Just like humans, dogs can experience anxiety, often manifesting in the form of vocalizations, obsessive behaviors or destructive chewing. While virtually anything can cause anxiety, the most common causes include separation from companions, inadequate socialization when young, loud noises and traumatic experiences. While some breeds appear to be prone to anxiety, most often, the behavior is learned and therefore, susceptible to modification.
Domestic descendants of the wolf, dogs are inherently social animals, and become anxious when separated from their pack. Your dog’s pack may include humans, dogs and other companion pets. Anxious dogs often exhibit symptoms of fears, such as eliminating, chewing, barking or crying. Other symptoms your dog may exhibit include the flattening of the ears, cowering, tucking of the tail or trembling. Some dogs cling to their owner when anxious, but others become aggressive – even attempting to bite the hand that feeds them.
Proper socializing is crucial for a young dog’s long-term well-being. Dogs raised in isolation for more than three months often exhibit causeless fear throughout their lives. According to an article in “Psychology Today,” by Stanley Coren, Ph.D., dogs may also develop long-term anxiety between five and eight months of age, without ample social interactions. Frequently, dogs that become anxious during this time direct their anxiety at a given object or category of people, for example men or children.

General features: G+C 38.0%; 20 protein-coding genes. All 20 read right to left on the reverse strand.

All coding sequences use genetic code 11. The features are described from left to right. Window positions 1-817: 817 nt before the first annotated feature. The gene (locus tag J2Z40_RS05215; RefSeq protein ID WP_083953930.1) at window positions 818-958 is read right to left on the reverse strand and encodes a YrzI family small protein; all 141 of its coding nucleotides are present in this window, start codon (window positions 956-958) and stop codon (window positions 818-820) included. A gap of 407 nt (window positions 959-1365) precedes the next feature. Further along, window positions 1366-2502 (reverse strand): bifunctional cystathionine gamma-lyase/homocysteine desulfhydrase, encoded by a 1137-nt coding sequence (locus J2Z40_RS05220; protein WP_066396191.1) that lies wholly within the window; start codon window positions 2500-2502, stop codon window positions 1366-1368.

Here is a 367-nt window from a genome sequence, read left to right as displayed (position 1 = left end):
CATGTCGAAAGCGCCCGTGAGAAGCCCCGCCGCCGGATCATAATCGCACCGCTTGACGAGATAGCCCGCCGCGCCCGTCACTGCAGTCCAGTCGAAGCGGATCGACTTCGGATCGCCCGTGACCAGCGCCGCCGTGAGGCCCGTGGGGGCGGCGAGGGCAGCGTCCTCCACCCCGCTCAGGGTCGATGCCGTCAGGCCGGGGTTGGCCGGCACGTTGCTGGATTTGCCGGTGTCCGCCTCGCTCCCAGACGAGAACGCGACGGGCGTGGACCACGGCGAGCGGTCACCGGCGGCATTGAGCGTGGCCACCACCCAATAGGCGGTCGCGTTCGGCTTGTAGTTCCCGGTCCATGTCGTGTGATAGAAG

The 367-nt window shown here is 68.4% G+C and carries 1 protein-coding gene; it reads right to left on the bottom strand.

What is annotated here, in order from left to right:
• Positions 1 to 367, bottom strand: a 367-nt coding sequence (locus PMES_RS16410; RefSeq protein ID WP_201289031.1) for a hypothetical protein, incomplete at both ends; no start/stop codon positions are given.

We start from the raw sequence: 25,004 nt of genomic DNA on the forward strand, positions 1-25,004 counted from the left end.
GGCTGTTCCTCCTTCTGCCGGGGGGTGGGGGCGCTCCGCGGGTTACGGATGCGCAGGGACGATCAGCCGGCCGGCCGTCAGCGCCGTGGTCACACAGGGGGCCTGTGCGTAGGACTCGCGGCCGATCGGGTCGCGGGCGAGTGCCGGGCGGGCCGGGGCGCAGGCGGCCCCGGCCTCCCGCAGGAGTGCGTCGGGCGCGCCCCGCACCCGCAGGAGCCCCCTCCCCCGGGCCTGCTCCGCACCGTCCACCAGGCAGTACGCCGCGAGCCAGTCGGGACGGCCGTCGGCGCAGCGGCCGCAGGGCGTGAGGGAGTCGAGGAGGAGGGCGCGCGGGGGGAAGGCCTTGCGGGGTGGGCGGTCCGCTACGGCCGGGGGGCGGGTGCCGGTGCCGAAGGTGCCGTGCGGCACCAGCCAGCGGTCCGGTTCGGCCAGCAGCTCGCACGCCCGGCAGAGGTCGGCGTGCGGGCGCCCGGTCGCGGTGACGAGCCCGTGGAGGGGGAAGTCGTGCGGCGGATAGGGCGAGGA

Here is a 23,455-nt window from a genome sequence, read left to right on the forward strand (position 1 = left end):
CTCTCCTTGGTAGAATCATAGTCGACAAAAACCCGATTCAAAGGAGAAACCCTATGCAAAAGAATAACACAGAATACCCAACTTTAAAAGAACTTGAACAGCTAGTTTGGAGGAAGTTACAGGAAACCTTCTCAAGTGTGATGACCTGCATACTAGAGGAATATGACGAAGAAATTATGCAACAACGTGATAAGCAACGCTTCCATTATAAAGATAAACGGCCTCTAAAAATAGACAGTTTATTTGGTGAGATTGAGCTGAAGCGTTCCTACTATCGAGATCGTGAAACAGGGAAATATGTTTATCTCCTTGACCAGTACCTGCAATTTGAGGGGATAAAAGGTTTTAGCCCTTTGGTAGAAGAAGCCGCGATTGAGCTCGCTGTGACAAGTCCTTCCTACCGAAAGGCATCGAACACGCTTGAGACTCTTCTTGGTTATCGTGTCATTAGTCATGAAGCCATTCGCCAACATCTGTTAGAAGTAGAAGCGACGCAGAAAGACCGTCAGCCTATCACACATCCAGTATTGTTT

Separation anxiety often perpetuates an unfortunate cycle. Sometimes, the stress of moving to a new home and meeting a new family causes behavioral problems in rescued dogs. Frustrated by their new dog’s destructive behaviors, the pup’s adoptive family may give up and return him back to the shelter. This additional change causes even more stress and anxiety, potentially exacerbating the behavioral problems, which will cause difficulties for any new family that adopts him.
Many dog breeds exhibit a predisposition to anxiety and other fear-based behaviors. Among others, standard poodles, German short-haired pointers, Siberian huskies and border collies, often display extreme withdrawal behaviors without any obvious cause. As this trait tends to occur in families, it likely has a genetic basis.
Reduce your pet’s separation anxiety by surrounding him with a loving, consistent pack including family members or other pets. When you must leave him alone, provide numerous distractions and toys to help alleviate boredom and provide some exercise. For dogs that have targeted anxiety, Coren suggests avoiding petting or soothing your anxious dog, as it may reinforce the fear. Instead, as leader of the pack, you should model calm, confident behavior. Distracting your dog with play, obedience training or tricks may help them to relax during stressful events, such as thunderstorms or fireworks.
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